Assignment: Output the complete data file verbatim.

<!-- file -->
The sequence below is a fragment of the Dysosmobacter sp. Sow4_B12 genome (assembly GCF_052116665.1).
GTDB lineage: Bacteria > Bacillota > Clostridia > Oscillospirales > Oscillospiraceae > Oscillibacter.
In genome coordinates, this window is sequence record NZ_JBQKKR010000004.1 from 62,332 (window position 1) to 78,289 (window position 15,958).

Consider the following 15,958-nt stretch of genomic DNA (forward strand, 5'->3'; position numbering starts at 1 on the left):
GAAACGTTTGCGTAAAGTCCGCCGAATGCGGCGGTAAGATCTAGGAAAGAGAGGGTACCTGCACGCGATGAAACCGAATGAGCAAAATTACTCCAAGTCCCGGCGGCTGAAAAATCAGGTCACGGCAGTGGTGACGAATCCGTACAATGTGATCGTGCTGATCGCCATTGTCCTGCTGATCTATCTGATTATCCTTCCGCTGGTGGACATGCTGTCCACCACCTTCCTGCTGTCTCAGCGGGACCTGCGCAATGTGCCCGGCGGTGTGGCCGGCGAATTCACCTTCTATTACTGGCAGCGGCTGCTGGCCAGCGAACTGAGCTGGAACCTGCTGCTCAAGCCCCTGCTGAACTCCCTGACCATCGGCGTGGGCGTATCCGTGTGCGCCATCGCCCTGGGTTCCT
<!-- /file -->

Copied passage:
The sequence below is a fragment of the Dysosmobacter sp. Sow4_B12 genome (assembly GCF_052116665.1).
GTDB lineage: Bacteria > Bacillota > Clostridia > Oscillospirales > Oscillospiraceae > Oscillibacter.
In genome coordinates, this window is sequence record NZ_JBQKKR010000004.1 from 62,332 (window position 1) to 78,289 (window position 15,958).

Consider the following 15,958-nt stretch of genomic DNA (forward strand, 5'->3'; position numbering starts at 1 on the left):
GAAACGTTTGCGTAAAGTCCGCCGAATGCGGCGGTAAGATCTAGGAAAGAGAGGGTACCTGCACGCGATGAAACCGAATGAGCAAAATTACTCCAAGTCCCGGCGGCTGAAAAATCAGGTCACGGCAGTGGTGACGAATCCGTACAATGTGATCGTGCTGATCGCCATTGTCCTGCTGATCTATCTGATTATCCTTCCGCTGGTGGACATGCTGTCCACCACCTTCCTGCTGTCTCAGCGGGACCTGCGCAATGTGCCCGGCGGTGTGGCCGGCGAATTCACCTTCTATTACTGGCAGCGGCTGCTGGCCAGCGAACTGAGCTGGAACCTGCTGCTCAAGCCCCTGCTGAACTCCCTGACCATCGGCGTGGGCGTATCCGTGTGCGCCATCGCCCTGGGTTCCT